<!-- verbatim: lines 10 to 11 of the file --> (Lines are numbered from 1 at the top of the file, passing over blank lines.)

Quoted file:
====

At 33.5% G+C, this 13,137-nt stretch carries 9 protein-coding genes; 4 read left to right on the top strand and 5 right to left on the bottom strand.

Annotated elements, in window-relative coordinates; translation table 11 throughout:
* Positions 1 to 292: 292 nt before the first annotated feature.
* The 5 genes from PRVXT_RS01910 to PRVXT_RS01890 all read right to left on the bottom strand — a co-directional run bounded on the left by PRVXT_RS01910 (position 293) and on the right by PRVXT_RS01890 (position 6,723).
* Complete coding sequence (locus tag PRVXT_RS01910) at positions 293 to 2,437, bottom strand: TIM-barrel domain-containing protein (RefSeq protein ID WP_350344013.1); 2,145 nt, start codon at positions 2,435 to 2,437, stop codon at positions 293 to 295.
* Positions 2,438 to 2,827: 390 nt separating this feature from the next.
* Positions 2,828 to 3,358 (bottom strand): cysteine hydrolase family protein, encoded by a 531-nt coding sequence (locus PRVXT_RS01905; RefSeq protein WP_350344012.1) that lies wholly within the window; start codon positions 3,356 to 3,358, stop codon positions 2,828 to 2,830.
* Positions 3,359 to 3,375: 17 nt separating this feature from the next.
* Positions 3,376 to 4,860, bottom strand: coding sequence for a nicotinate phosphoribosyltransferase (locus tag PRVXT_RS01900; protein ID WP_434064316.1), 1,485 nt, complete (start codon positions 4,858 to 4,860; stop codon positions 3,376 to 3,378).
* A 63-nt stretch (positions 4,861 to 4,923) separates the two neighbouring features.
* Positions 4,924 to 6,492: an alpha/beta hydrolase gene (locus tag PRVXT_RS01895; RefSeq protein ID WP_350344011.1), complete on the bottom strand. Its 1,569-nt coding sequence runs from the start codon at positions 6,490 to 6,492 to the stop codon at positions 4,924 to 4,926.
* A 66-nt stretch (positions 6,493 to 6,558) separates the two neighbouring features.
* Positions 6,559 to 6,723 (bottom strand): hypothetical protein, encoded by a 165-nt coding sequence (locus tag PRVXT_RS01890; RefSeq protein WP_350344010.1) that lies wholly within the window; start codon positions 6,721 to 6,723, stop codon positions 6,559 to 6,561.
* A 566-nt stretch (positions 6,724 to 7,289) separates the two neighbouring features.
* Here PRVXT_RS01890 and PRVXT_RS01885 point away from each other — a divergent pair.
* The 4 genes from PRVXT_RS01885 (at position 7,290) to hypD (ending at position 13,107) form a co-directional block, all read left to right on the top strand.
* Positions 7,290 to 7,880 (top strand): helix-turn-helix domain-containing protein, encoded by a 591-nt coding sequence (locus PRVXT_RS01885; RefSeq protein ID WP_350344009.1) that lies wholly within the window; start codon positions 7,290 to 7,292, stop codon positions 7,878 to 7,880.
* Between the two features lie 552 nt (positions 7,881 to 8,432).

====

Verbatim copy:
* A 63-nt stretch (positions 4,861 to 4,923) separates the two neighbouring features.
* Positions 4,924 to 6,492: an alpha/beta hydrolase gene (locus tag PRVXT_RS01895; RefSeq protein ID WP_350344011.1), complete on the bottom strand. Its 1,569-nt coding sequence runs from the start codon at positions 6,490 to 6,492 to the stop codon at positions 4,924 to 4,926.